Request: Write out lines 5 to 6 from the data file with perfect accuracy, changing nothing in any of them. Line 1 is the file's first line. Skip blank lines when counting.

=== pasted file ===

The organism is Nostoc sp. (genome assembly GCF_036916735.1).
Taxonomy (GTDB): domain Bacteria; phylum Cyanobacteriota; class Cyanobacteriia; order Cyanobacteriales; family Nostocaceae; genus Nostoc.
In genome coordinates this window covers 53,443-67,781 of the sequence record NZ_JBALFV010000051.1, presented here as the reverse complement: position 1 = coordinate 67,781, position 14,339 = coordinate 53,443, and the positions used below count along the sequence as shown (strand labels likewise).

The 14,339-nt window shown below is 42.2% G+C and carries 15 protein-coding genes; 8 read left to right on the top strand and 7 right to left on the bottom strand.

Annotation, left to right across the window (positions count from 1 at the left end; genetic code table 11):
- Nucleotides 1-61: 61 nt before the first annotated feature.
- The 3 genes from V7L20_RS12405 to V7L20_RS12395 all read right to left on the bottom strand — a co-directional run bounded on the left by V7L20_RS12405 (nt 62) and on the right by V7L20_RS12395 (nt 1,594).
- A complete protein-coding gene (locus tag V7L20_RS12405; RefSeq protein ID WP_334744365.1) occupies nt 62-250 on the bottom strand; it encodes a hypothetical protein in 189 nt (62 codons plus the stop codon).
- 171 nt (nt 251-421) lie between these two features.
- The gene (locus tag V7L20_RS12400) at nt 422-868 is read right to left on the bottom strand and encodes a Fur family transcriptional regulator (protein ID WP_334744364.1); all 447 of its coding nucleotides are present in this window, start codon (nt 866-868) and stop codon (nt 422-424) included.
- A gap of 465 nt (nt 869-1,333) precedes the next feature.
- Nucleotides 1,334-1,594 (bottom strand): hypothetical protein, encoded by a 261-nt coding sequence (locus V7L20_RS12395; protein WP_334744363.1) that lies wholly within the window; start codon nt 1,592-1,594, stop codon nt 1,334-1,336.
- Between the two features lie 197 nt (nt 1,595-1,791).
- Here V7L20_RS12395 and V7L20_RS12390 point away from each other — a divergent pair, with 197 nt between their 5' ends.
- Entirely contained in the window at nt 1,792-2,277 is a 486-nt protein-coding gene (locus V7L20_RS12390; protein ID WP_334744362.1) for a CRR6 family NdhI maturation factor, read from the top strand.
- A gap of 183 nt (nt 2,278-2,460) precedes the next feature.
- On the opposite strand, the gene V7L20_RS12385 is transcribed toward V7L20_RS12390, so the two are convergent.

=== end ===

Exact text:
Annotation, left to right across the window (positions count from 1 at the left end; genetic code table 11):
- Nucleotides 1-61: 61 nt before the first annotated feature.